• A large number of registers in the processing unit are sometimes associated with RISC processors.
  • RISC processors often achieve 2 to 4 times the performance of CISC processors.
  • RISC uses much less chip space; extra functions like memory management unit or floating point arithmetic unit can also be placed on same Smaller chips allow a semiconductor mfg. to place more parts on a single silicon wafer, which can lower the per chip cost dramatically.
  • RISC processors are simpler than corresponding CISC processors, they can be designed more quickly.


Overlapped register windows

  • Some computers provide multiple-register banks, and each procedure is allocated its own bank of This eliminates the need for saving and restoring register values.
  • Some computers use the memory stack to store the parameters that are needed by the procedure, but this required a memory access every time the stack is accessed.
  • A characteristic of some RISC processors is their use of overlapped register windows to provide the passing of parameters and avoid the need for saving and restoring register values.
  • The concept of overlapped register windows is illustrated in below figure.
  • In general, the organization of register windows will have the following relationships:

                Number of global registers = G

                Number of local registers in each window = L

                Number of registers common to two windows = C

                Number of windows = W

The number of registers available for each window is calculated as followed:

Window size = L + 2C + G

The total number of registers needed in the processor is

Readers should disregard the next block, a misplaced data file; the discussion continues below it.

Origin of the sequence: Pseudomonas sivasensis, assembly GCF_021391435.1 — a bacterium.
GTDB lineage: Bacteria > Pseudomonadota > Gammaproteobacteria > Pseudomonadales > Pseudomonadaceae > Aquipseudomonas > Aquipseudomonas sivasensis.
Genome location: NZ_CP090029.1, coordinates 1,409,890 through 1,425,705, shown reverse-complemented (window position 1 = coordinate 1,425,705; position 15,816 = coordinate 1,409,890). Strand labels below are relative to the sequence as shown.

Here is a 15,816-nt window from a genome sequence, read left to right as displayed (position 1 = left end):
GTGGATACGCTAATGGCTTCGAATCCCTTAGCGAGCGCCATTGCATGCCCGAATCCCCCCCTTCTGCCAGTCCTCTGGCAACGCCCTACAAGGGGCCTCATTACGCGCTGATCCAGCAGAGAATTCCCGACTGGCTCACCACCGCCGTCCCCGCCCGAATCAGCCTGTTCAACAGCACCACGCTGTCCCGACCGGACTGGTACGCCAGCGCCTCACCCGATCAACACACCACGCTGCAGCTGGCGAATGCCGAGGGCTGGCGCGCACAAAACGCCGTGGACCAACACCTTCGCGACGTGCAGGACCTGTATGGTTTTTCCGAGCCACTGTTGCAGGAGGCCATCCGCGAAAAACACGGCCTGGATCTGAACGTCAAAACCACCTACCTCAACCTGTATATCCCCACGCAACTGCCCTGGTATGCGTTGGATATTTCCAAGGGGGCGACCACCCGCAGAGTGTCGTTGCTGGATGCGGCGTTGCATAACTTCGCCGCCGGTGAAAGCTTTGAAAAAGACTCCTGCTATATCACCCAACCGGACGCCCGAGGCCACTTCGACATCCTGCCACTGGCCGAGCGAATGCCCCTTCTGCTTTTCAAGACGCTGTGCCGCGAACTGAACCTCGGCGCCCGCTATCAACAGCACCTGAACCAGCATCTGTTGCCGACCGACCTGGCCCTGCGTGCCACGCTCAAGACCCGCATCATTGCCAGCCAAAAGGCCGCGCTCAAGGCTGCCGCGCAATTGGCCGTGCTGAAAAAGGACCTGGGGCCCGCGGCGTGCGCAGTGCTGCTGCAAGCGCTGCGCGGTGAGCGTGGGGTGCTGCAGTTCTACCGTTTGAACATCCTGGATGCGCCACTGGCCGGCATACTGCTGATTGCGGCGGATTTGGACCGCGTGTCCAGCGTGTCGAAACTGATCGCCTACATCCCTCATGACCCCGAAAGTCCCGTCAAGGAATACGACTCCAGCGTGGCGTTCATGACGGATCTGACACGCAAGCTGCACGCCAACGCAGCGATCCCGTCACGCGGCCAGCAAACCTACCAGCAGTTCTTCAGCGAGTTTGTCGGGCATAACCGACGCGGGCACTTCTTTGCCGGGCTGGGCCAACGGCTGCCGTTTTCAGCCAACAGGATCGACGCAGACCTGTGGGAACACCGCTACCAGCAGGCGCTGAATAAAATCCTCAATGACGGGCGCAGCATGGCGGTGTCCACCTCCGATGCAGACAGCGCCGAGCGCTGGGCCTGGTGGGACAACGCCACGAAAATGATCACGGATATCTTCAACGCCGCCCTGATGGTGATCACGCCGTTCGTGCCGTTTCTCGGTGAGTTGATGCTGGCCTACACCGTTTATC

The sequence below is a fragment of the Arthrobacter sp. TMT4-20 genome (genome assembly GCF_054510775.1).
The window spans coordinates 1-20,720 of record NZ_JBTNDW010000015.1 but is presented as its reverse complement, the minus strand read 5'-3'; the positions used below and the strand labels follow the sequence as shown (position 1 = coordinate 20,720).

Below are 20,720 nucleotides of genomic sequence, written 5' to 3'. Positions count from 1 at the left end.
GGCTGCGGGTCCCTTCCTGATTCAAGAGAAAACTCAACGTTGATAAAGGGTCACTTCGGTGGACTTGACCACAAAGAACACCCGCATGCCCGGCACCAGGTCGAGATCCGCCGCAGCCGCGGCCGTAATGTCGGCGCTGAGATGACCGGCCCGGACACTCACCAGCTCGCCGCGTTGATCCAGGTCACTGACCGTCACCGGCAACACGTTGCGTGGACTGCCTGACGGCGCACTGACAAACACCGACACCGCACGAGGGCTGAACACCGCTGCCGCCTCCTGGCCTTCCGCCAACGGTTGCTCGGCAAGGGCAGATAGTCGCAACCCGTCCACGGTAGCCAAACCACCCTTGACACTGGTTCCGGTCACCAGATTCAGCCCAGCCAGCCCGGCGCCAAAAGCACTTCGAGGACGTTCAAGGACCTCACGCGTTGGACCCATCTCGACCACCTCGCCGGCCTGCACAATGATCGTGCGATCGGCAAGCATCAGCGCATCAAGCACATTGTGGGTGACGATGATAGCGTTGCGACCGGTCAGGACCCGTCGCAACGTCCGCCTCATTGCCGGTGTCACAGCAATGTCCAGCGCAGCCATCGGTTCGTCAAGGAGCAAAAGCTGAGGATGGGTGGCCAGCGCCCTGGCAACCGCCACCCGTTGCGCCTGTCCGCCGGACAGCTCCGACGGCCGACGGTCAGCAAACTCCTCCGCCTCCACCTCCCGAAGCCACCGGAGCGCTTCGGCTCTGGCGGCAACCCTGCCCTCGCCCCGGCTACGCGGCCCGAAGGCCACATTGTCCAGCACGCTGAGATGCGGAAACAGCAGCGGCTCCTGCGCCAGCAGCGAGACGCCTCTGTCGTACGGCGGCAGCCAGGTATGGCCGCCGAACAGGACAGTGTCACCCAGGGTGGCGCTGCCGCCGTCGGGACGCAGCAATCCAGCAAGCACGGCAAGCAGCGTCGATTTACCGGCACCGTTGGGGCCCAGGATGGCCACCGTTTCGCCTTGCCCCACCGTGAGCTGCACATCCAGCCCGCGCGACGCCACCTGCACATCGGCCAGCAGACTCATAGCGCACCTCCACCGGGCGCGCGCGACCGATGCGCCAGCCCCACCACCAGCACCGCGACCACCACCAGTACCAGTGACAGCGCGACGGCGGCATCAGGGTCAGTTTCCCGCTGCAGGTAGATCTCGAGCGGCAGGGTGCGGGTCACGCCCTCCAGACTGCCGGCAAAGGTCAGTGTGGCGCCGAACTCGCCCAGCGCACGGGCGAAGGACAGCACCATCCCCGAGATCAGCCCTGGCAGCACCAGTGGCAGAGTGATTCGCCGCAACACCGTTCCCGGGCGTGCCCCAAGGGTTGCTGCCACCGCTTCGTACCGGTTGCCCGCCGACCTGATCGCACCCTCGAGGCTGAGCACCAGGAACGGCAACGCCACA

Register file = (L + C)W + G

                                              Fig: Overlapped Register Window

  • A total of 74 registers
  • Global Registers = 10 à common to all procedures
  • 64 registers à divided into 4 windows A, B, C & D
  • Each register window = 10 registers à local
  • Two sets of 16 registers à common to adjacent procedures

Berkeley RISC I

  • The Berkeley RISC I is a 32-bit integrated circuit
    • It supports 32-bit address and either 8-, 16-, or 32-bit data.
    • It has a 32-bit instruction format and a total of 31 instructions.
    • There are three basic addressing modes: Register addressing, immediate operand, and relative to PC addressing for branch instructions.
    • It has a register file of 138 registers; 10 global register and 8 windows of 32 registers in each 
    • The 32 registers in each window have an organization similar to overlapped register window.


                                                         Fig: Instruction Format of Berkeley RISC I

  • Above figure shows the 32-bit instruction formats used for register-to-register instructions and memory access instructions.
  • Seven of the bits in the operation code specify an operation, and the eighth bit indicates whether to update the status bits after an ALU operation.
  • For register-to-register instructions :
    • The 5-bit Rd field select one of the 32 registers as a destination for the result of the operation
    • The operation is performed with the data specified in fields Rs and S2.
    • Thus the instruction has a three-address format, but the second source may be either a register or an immediate operand.
  • For memory access instructions:
    • Rs to specify a 32-bit address in a register
    • S2 to specify an offset
    • Register R0 contains all 0’s, so it can be used in any field to specify a zero quantity
  • The third instruction format combines the last three fields to form a 19-bit relative address Y and is used primarily with the jump and call instructions.
    • The COND field replaces the Rd field for jump instructions and is used to specify one of 16 possible branch conditions.